Once, a filmâ€™s titles for cast and crew were projected onto a cinemaâ€™s fire curtain and only then, with the curtains rising, did the real action begin.
In the 1950's, Saul Bass caused the packaging or the â€˜look' of a film to become part of its very identity. A poster and an opening frame can do everything to capture our attention and anticipation for the cinematic â€˜dream' to follow.
Otto Preminger's â€˜The Man with the Golden Arm' carried Bass' jagged silhouette of an addict's arm and it became so expressive of the film that posters could appear and carry no wording. Hitchcock's â€˜Vertigo' takes a mesmeric hold from the starting credits, with an woman's eye superimposed upon a vortex before the film itself unfolds, with the central character falling further and further into fantasy.
Saul Bass (1920-1996) was one of the twentieth-century's finest graphic designers, whose strong line and talent for collage made him a compelling living, whether in film or commercial advertising. Bass could represent with an image, a whole sceneful of intentions and was responsible for tipping us headlong into that other Hitchcock classic, Psycho. The intercutting lines and titles racing to the sound of stabbing music confirm the central contribution that others made to the film's audacious success.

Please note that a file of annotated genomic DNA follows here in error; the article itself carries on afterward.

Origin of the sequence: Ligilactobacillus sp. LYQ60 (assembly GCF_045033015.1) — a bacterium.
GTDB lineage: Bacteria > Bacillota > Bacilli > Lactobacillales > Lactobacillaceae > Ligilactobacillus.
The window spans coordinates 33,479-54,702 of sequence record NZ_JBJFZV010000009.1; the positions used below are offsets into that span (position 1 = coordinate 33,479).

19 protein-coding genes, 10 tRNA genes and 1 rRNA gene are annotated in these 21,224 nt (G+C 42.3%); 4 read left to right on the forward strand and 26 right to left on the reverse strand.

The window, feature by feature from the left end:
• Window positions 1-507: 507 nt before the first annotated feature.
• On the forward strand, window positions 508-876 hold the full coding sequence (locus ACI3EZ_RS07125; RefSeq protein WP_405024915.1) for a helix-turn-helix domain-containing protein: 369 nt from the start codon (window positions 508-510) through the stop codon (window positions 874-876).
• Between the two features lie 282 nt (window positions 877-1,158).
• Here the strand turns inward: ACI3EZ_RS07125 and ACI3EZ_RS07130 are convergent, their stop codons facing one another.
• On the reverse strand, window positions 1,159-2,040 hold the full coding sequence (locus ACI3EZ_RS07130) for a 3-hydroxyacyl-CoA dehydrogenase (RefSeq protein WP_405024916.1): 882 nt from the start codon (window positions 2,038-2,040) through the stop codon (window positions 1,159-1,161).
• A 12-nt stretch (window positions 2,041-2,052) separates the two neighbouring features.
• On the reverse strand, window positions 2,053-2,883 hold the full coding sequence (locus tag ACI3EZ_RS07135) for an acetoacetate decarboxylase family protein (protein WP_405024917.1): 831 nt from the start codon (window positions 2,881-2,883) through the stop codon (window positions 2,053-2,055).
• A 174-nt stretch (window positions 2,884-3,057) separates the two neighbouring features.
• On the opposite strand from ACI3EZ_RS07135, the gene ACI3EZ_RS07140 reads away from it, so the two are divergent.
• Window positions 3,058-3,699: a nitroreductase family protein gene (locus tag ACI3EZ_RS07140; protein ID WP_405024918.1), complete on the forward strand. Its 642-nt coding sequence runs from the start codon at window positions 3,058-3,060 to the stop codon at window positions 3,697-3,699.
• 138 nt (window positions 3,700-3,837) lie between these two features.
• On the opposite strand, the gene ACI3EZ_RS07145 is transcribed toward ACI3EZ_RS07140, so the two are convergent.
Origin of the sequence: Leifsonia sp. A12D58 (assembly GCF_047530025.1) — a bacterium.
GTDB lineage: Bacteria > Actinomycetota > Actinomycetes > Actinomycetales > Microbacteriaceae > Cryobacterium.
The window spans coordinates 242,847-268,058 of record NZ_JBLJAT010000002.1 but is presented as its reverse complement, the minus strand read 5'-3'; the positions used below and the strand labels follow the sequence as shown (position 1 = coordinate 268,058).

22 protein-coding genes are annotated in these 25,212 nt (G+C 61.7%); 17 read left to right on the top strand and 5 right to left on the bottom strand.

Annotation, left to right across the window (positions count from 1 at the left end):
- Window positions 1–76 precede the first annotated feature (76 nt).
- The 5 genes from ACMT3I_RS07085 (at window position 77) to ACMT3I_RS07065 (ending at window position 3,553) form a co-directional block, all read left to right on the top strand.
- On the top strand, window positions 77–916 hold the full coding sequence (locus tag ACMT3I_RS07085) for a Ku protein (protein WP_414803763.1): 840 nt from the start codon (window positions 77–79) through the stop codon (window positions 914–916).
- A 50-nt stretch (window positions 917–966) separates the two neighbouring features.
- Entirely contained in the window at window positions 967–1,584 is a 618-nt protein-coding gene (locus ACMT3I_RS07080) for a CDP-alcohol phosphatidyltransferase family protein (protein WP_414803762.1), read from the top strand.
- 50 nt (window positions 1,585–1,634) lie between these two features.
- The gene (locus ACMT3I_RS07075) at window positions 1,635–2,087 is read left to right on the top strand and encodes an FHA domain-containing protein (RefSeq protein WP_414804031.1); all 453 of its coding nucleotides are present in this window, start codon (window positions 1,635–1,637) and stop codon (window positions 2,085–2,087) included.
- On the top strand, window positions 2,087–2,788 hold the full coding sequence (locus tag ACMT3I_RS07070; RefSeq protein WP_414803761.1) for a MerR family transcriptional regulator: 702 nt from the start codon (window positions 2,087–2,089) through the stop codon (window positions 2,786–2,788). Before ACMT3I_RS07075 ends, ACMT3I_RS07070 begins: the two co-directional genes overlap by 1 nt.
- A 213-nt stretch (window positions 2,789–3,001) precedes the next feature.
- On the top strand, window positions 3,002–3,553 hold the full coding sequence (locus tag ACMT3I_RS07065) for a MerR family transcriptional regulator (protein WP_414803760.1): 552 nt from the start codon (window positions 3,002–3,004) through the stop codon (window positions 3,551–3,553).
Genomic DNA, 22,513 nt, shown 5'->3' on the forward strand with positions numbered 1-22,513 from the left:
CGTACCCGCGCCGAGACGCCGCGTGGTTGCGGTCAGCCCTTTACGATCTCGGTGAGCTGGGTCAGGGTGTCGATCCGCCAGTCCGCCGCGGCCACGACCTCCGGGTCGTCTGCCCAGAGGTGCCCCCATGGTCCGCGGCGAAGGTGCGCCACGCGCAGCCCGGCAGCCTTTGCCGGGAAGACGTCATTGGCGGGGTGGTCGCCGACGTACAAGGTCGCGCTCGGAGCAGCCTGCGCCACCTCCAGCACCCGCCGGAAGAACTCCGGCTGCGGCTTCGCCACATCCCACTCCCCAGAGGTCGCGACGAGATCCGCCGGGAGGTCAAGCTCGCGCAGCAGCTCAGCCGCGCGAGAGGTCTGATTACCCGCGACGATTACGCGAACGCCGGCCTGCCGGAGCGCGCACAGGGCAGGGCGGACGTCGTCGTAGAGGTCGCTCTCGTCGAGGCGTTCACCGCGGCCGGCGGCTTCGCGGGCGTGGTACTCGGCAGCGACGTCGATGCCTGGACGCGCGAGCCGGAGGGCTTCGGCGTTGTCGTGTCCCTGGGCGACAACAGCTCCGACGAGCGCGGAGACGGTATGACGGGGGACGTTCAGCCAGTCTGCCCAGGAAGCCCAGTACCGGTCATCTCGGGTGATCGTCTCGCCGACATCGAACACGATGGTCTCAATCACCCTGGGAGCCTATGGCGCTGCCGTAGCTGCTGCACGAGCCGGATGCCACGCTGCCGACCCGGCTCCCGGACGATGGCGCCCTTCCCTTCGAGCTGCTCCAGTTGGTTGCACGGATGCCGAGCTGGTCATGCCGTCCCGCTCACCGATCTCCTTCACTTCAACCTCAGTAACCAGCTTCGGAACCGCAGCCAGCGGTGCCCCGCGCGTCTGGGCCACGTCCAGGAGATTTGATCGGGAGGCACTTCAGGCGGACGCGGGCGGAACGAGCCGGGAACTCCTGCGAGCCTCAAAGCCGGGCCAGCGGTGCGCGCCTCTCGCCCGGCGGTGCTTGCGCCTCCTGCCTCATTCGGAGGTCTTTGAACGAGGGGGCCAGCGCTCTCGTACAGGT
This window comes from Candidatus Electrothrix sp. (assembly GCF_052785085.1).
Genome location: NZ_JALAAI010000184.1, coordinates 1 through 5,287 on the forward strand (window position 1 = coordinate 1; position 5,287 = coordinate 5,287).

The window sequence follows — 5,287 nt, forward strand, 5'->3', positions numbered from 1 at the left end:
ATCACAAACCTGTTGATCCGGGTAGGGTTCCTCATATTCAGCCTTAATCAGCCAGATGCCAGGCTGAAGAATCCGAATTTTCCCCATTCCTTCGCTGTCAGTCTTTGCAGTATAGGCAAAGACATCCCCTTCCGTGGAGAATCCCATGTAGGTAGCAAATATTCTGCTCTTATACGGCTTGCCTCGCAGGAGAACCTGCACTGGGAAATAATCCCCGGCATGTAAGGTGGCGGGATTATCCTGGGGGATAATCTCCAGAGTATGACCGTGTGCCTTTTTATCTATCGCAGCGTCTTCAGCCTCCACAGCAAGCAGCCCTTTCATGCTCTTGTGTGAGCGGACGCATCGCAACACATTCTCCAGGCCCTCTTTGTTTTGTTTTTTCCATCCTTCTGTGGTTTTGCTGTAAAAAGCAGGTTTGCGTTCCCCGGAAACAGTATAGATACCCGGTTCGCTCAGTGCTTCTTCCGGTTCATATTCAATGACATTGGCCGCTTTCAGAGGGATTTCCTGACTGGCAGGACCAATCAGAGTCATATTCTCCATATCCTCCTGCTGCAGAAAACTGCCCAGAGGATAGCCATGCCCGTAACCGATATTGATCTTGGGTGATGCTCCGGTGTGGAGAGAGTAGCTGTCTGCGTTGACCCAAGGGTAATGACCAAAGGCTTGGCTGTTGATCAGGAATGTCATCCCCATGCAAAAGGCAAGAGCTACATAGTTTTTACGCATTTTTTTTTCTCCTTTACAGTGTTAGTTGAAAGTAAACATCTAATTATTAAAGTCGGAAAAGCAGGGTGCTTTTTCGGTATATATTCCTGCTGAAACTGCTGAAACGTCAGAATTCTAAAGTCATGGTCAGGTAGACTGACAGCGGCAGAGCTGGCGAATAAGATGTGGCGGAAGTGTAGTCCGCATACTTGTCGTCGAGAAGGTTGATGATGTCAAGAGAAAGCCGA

Bass was even said to have set up the shower scene himself, splicing savagely short cuts of limbs and water for a harsh and unpredictable tale. He was to create his own films over the span of his life, before returning in the 80's to his undisputed domain in a collaboration with Martin Scorcese including â€˜Goodfellas' and 'The Age of Innocence', in which 19th century repression is expressed in expanding rosebuds, captive in calligraphy and lace. Scorcese calls Saul Bass â€˜a giant in the field' and this exhibition makes a fascinating tribute to an exceptional designer.
• Saul Bass is at the Design Museum until Sunday 10 October; admission £6 (conc £4).